In 1988, Emilio Estevez starred as Billy the Kid in the motion picture, The Young Guns. He, along with a star-studded cast, portrayed what critics cited as the most accurate Hollywood portrayal of the infamous outlaw’s past. During the timeline of New Mexico’s Lincoln County War, a rag-tag group of deputies finds themselves on the wrong side of the law after avenging the murder of the closest thing to a father figure the men ever had, John Tunstall. Billy the Kid not only earned a reputation as the most famous outlaw in American history but as a hero among the people who saw an unlikely hero stand up against political tyranny. The movie was budgeted at eleven million dollars which saw at least a five-fold return for its investment.
Aside from the action-packed movie displaying a group of up-and-coming stars and veteran actors, the music score played an instrumental role to keep the audience entertained from the opening credits until closing. Interestingly enough, movie critics gave Young Guns mostly negative reviews despite the fact it did quite well at the box office and movie rentals as the fans clearly had a different opinion about it. As for The Young Guns Soundtrack, there were a total of twenty tracks on it. The music score was arranged by Brian Banks and Anthony Marinelli. Despite the movie coming out in 1988, it wasn’t until 2017 that the soundtrack for it was released. Running at slightly under forty-minutes long, the progression of the music and sound effects follow the course of the movie from start to finish.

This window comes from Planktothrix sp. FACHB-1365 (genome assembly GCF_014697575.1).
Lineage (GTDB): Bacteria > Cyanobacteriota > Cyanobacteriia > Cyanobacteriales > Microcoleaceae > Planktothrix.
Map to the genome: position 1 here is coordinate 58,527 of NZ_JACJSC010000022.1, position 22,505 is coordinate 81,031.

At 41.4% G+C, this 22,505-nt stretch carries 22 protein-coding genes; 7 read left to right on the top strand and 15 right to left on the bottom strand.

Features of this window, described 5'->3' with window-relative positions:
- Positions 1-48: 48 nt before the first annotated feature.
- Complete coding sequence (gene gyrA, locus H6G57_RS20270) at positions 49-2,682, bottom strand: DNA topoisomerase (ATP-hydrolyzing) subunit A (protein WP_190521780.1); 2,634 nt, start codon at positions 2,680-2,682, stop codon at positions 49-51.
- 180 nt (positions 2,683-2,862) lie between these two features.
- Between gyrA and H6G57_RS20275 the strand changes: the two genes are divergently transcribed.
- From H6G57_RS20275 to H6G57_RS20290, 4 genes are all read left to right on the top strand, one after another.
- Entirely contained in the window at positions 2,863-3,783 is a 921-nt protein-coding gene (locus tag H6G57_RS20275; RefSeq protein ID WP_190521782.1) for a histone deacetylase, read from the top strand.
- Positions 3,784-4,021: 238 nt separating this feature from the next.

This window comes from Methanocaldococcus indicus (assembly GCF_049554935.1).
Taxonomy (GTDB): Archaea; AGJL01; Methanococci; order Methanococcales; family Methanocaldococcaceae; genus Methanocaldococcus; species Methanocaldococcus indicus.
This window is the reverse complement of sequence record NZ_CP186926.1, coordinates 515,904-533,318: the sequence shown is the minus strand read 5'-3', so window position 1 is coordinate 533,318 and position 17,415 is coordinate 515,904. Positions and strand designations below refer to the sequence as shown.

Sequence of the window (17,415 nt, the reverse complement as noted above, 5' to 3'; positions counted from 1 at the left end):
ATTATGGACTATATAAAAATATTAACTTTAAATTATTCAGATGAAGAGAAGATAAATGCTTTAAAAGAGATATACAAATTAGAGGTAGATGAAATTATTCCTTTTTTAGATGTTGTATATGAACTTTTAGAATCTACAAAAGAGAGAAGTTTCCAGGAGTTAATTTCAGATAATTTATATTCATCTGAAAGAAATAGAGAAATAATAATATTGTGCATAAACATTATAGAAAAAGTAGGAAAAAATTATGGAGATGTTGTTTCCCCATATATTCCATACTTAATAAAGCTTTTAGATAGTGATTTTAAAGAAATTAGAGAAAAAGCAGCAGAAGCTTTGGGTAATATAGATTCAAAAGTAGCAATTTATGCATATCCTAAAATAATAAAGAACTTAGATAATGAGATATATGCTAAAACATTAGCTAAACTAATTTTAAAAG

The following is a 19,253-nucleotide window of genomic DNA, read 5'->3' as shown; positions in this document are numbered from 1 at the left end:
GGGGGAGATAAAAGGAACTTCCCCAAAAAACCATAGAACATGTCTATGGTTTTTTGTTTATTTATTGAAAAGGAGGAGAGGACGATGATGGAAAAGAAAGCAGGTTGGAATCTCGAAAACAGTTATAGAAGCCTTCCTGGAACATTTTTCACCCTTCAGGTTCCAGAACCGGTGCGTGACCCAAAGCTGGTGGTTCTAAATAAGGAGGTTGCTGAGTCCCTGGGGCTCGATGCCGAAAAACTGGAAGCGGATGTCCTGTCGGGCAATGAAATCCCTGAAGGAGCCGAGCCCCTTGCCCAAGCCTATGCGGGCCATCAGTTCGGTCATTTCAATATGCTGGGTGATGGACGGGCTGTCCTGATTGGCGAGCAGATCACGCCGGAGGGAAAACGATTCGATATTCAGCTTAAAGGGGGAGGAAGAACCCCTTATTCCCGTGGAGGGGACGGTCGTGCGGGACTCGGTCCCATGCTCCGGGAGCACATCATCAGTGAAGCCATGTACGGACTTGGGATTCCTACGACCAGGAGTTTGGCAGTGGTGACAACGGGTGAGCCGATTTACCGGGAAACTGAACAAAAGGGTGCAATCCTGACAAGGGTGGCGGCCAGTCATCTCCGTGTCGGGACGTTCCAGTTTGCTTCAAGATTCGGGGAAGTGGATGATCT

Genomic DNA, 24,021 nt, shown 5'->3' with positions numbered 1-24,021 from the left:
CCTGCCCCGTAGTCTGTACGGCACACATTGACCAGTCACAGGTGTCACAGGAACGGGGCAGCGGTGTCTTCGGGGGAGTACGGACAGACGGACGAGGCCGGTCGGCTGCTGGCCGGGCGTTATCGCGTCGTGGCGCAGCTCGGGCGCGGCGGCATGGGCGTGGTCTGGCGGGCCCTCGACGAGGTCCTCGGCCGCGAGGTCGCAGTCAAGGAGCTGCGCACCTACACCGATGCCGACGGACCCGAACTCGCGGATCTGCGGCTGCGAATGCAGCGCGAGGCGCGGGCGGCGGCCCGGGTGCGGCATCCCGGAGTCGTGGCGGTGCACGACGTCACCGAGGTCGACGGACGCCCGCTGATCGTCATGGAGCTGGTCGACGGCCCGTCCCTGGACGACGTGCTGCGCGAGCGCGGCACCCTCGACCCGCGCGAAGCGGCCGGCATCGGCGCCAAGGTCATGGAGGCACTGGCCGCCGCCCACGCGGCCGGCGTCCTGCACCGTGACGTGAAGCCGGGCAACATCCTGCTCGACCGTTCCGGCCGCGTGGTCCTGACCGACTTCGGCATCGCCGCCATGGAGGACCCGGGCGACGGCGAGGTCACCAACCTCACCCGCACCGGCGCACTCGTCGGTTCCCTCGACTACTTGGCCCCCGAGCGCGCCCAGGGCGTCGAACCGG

Fans of The Young Guns will also recall there was a 1990 sequel, The Young Guns II. Just like the original movie, it also has a soundtrack of its own as well. As a sequel, it made three times the amount of money as a box office hit from its twenty million dollar investment. In the sequel, lawmen were appointed to hunt down and put an end to Billy the Kid and his closest associates. In the sequel, there were sixteen tracks featured on its soundtrack. Just like the original movie, Young Guns II was not given good reviews by the music critics. Once again, however, the fans disagreed as the sequel had a strong enough cult following that enjoyed it. The story has it there is a third Young Guns movie destined to be filmed and released, hopefully in the near future.
10. Pals (performed by Anthony Marinelli)
(Pals) was an instrumental playout that worked off the close relationship all the members of the Regulars had with each other despite their personal differences. Not a long song at just under the ninety-second mark, the eeriness behind this instrumental number sums up the trials Billy the Kid and his gang underwent while trenched in the wild west.
9. Pass the Peyote Please (performed by Anthony Marinelli)
For the full psychedelic experience, (Pass the Peyote Please) was played in the movie when Billy the Kid and his fellow Regulators underwent a euphoric experience, thanks to Chavez (played by Lou Diamond Philips) and his special smoke ritual.
8. Kinney Chase (performed by Anthony Marinelli)
The opening start of (Kinney Chase) already laid out the reality that something dramatic was about to happen. This fast-paced song burst into what revolved around a big chase as Kinney, one of Murphy’s men sought to put an end to Billy the Kid and his Regulators. As a high-speed chase, this also makes a rather decent tune for the racetrack, too.
7. Howdy (performed by Anthony Marinelli)